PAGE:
In recent years, one of the benefits of the Google Search Console has been increased communication from Google and the notification of issues that might affect a site’s performance by email. However, one of the drawbacks of this can be that some of these messages can freak you out.
For example, if you have a Google Search Console account, you may have noticed strange mobile usability issues report emails with the subject line “New Mobile Usability issues detected for site https://www.yoursite.com – Message Type:[WNC-10030322]” – but what does it really mean? In this post, our SEO and Biddable Media experts will guide you through the most common Google mobile usability issues, if you’ve had mobile usability problems detected, and how to fix them.
What are the Most Common Reasons for Mobile Usability Issue Reports?
- Incompatible plugins
A common reason for mobile usability issue reports is the incompatible plugins alert. This means that the webpage includes a plugin that isn’t supported by mobile browsers.
Expert Tip: Fix this mobile usability issue with a web redesign that mobile browsers support.
2. Issues with the Viewport Property
Viewport not set
According to Google, this occurs when “the page does not define a viewport property, which tells browsers how to adjust the page’s dimension and scaling to suit the screen size”. Google suggests fixing this issue by specifying the viewport using the meta viewport tag.
Viewport not set to “device-width”
If the page’s viewport is set at a fixed width, it will not change dynamically according to the screen size or device used by the website visitor.
Expert Tip: This issue can be rectified by defining the viewport property as “device-width”.
3. Content wider than the screen
Content may appear wider than the screen if the webpage is designed for a specific browser or screen resolution.
Expert Tip: Design your site as a responsive website that changes its appearance dynamically based on the device used and scale images to the width of the page.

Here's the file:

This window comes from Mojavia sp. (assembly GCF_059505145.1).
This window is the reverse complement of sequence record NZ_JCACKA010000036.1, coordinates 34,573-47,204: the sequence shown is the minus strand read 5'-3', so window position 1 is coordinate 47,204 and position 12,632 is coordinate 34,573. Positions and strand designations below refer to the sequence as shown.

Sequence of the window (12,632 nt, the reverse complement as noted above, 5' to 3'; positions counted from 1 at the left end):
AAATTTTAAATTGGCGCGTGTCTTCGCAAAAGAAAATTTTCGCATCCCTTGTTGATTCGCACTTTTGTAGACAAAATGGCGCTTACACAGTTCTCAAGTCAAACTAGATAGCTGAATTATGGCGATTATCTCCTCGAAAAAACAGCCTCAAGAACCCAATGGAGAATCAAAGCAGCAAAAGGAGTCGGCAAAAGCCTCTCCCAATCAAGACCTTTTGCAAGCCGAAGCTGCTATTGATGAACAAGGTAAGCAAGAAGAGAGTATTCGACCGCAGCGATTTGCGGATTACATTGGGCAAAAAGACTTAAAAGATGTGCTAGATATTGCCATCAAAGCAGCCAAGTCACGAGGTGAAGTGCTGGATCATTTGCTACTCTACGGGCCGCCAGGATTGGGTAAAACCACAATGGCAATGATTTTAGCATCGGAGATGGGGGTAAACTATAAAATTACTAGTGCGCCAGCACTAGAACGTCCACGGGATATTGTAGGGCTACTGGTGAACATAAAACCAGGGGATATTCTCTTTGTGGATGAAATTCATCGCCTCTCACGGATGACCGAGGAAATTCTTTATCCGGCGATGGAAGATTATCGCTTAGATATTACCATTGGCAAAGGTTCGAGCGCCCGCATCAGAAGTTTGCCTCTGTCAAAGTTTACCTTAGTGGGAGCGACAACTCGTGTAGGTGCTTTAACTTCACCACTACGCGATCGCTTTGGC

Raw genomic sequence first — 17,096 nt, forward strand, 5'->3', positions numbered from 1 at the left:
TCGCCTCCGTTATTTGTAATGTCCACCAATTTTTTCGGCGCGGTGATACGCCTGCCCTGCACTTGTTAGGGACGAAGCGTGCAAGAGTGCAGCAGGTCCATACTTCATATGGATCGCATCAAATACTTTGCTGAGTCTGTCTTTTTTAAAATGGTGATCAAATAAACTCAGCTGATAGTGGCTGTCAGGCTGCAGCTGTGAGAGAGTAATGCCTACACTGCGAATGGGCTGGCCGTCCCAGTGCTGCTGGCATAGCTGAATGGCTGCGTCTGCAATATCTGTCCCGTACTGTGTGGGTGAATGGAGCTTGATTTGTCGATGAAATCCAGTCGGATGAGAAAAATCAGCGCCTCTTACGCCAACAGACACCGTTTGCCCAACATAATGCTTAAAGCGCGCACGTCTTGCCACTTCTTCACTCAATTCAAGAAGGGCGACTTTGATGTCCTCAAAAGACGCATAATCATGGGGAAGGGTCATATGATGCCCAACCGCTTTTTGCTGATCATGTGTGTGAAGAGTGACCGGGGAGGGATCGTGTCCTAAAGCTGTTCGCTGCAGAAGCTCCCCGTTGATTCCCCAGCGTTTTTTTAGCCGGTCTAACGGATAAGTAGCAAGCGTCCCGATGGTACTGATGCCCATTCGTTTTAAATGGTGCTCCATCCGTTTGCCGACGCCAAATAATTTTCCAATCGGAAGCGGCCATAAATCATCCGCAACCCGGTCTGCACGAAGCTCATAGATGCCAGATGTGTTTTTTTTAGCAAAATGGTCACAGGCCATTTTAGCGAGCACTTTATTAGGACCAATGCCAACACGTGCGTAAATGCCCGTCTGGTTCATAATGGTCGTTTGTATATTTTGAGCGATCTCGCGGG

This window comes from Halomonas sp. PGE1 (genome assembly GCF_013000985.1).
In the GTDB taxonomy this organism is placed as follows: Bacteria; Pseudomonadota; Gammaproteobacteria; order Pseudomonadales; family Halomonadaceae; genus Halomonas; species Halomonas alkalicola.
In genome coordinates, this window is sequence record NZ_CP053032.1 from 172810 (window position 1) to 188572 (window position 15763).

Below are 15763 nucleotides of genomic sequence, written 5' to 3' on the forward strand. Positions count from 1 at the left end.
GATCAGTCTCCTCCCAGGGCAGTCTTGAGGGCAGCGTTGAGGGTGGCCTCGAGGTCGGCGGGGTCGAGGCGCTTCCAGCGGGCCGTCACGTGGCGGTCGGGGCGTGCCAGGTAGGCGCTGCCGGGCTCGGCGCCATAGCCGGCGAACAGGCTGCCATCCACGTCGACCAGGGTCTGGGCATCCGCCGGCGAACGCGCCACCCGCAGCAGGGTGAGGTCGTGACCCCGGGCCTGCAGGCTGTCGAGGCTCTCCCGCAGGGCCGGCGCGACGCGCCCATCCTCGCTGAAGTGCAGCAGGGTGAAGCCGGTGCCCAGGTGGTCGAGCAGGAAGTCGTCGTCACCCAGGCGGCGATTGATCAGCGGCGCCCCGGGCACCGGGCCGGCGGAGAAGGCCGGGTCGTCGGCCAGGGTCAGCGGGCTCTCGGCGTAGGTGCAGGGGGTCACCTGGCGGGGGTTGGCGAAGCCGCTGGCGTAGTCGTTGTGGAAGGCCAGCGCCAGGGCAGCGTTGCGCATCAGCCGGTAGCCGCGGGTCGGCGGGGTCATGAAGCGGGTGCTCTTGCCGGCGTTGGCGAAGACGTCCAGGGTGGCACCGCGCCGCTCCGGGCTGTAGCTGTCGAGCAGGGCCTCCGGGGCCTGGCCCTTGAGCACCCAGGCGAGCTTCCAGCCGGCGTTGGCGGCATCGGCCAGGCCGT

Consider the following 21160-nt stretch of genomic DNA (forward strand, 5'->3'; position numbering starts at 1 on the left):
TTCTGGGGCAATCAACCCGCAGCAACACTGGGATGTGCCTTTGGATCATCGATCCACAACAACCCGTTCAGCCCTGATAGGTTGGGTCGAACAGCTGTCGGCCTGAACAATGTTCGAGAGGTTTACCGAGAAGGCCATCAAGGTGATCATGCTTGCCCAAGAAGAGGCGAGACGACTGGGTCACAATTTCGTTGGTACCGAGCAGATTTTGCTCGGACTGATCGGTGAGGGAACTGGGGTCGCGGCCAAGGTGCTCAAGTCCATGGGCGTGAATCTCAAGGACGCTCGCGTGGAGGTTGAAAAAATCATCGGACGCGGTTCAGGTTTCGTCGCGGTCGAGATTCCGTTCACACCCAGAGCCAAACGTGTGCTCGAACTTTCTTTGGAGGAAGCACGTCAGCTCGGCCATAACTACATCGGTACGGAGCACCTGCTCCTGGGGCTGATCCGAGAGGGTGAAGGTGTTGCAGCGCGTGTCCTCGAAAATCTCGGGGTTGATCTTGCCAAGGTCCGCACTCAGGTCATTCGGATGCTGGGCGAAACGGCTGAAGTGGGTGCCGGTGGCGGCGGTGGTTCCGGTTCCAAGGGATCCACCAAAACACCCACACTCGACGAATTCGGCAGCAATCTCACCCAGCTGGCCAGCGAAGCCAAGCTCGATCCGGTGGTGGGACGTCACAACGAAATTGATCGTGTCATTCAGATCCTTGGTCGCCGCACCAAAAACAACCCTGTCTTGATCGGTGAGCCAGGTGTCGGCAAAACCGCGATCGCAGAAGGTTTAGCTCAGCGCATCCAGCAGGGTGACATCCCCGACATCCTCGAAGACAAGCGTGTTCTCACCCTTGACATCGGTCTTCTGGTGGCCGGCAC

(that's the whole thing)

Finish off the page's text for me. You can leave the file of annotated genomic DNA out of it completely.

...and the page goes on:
4. Text too small to read
One of the most common mobile usability problems detected is text on the page that’s too small to read. Unfortunately, we’ve had this issue with one of our clients all too recently! When text is too small to read, visitors have to pinch their mobile screen to zoom in and read the text or view images properly – and nobody wants that! It’s annoying and creates a poor user experience.
Expert Tip: You can fix this mobile usability issue by setting your font size to the optimum size available in the viewport.
5. Clickable elements too close together
ThisGoogle mobile usability issue appears when clickable elements, like buttons, links, and menu navigation, are too close together on the webpage. The issue may result in a user clicking on the wrong link, leading to a whole host of problems for your site. Google’s Core Web Vitals rely on a Page Experience score to assess your page’s overall user experience and when clickable elements are too close together it may result in a poor user experience and a high bounce rate that can negatively impact your position on the SERP. Learn more about the Google Page Experience and the new Core Web Vitals update.
Expert Tip: You can fix this mobile usability error by ensuring that your links are appropriately sized and spaced on your webpage.
For more advice on how to fix mobile usability issues, visit Google Search Console Help.
Examples of Mobile Usability Problems Detected
While some of these issues are valid, where a site has genuine mobile usability issues, what has perplexed our team is that Google Search Console shows that mobile usability affects only a small number of seemingly random pages in many cases. These pages use the same design or template as many other pages on the site, which are all apparently fine and do not fall foul of the mobile usability issues that Google Search Console has detected. The pages look fine visually, and when you test them in the Google Mobile-Friendly Test, they show as Mobile-Friendly.
What we have been doing over the past few months to fix mobile usability is checking each of these issues out manually and, if we are confident, submitting a Validate Fix request. This request tells Google to recrawl your pages and check whether or not the issue has been resolved. In most cases, these are validated, although we have had some failures. Learn more about Validation and why it might fail.
Advice from Google’s Webmaster Trends Analyst, John Mueller
Whilst at Brighton SEO, our Managing Director, Peter, took the opportunity to ask John Mueller, Google’s Webmaster Trends Analyst, for his take on it. He responded that it is likely that Google’s bot encountered a momentary issue with the page when crawling, hence the report. However, if the page looks visually okay and if you can also run the Mobile-Friendly Test and the page checks out, then it should just be one of those things, and these strange mobile usability issues reports are nothing to worry about.
Hopefully, this post has cleared up any of your questions about detected mobile usability problems. However, if you’re still unsure about what the mobile usability issues emails you’re receiving mean, please get in touch with our Google mobile usability experts. We’ll do all we can to help you fix your mobile usability problems.